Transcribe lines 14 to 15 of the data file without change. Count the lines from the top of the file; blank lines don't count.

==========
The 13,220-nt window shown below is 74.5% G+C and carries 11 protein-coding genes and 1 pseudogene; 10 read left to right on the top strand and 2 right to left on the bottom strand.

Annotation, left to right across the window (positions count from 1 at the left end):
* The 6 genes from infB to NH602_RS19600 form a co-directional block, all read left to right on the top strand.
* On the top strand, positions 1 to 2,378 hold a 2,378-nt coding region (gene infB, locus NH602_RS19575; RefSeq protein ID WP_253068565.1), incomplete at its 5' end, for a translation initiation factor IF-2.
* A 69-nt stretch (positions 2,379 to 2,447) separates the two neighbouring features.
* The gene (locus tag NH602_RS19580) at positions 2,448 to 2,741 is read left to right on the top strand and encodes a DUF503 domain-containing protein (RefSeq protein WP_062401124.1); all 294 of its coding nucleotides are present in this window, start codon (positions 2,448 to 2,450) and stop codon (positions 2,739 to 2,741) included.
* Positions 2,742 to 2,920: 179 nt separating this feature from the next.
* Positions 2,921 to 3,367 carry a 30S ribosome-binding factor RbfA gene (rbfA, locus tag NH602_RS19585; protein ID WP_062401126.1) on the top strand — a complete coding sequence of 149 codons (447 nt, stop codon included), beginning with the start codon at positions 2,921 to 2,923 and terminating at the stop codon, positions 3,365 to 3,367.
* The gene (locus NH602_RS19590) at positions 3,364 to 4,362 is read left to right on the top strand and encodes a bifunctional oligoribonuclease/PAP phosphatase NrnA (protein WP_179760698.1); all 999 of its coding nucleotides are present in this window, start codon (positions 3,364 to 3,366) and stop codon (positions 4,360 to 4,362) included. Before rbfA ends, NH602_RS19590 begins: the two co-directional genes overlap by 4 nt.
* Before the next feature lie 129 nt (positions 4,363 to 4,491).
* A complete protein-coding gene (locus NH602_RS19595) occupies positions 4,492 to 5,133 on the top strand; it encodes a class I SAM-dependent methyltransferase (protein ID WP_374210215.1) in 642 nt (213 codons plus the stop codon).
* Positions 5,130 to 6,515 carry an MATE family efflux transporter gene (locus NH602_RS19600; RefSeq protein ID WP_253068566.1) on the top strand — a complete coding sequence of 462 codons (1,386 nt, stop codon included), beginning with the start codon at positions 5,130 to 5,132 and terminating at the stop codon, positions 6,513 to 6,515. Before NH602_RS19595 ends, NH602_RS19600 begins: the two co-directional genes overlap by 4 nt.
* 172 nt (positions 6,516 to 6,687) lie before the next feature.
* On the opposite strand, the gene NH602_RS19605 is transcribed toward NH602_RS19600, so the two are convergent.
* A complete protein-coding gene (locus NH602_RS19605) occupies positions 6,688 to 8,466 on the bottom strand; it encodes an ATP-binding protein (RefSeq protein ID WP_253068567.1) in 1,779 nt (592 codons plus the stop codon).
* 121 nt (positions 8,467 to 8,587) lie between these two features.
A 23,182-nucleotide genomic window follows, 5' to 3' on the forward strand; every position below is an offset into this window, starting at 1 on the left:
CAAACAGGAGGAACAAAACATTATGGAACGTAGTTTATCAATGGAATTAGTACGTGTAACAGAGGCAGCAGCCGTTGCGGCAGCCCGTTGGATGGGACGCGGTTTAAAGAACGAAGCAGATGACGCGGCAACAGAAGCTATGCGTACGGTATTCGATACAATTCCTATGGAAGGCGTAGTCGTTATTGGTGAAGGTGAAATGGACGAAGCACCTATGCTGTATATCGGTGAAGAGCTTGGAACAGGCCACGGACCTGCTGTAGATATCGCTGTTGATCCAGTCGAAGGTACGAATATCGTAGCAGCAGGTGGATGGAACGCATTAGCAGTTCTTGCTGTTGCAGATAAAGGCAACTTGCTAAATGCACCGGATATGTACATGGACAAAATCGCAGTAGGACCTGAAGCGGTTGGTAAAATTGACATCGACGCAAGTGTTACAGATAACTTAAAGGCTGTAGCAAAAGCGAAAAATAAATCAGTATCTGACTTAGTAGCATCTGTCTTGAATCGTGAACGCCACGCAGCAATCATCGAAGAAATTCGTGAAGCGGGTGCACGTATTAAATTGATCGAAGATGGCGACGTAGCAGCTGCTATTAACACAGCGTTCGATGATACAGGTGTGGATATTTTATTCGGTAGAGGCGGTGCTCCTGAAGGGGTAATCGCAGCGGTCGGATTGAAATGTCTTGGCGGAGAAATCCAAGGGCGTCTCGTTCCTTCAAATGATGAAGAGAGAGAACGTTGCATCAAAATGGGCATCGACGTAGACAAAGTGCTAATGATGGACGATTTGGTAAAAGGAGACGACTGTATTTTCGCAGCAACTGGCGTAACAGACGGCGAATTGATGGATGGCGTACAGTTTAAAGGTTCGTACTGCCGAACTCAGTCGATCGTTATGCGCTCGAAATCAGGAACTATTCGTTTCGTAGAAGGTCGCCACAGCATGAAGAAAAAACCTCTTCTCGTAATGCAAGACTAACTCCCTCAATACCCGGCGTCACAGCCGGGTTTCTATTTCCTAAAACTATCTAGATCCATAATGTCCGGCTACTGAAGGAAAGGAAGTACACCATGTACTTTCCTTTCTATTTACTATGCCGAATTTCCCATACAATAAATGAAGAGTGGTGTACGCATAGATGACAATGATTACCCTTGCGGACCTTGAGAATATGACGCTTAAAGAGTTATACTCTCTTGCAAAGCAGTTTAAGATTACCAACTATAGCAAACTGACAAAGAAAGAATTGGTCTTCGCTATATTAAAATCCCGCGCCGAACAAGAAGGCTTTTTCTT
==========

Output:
* On the opposite strand, the gene NH602_RS19605 is transcribed toward NH602_RS19600, so the two are convergent.
* A complete protein-coding gene (locus NH602_RS19605) occupies positions 6,688 to 8,466 on the bottom strand; it encodes an ATP-binding protein (RefSeq protein ID WP_253068567.1) in 1,779 nt (592 codons plus the stop codon).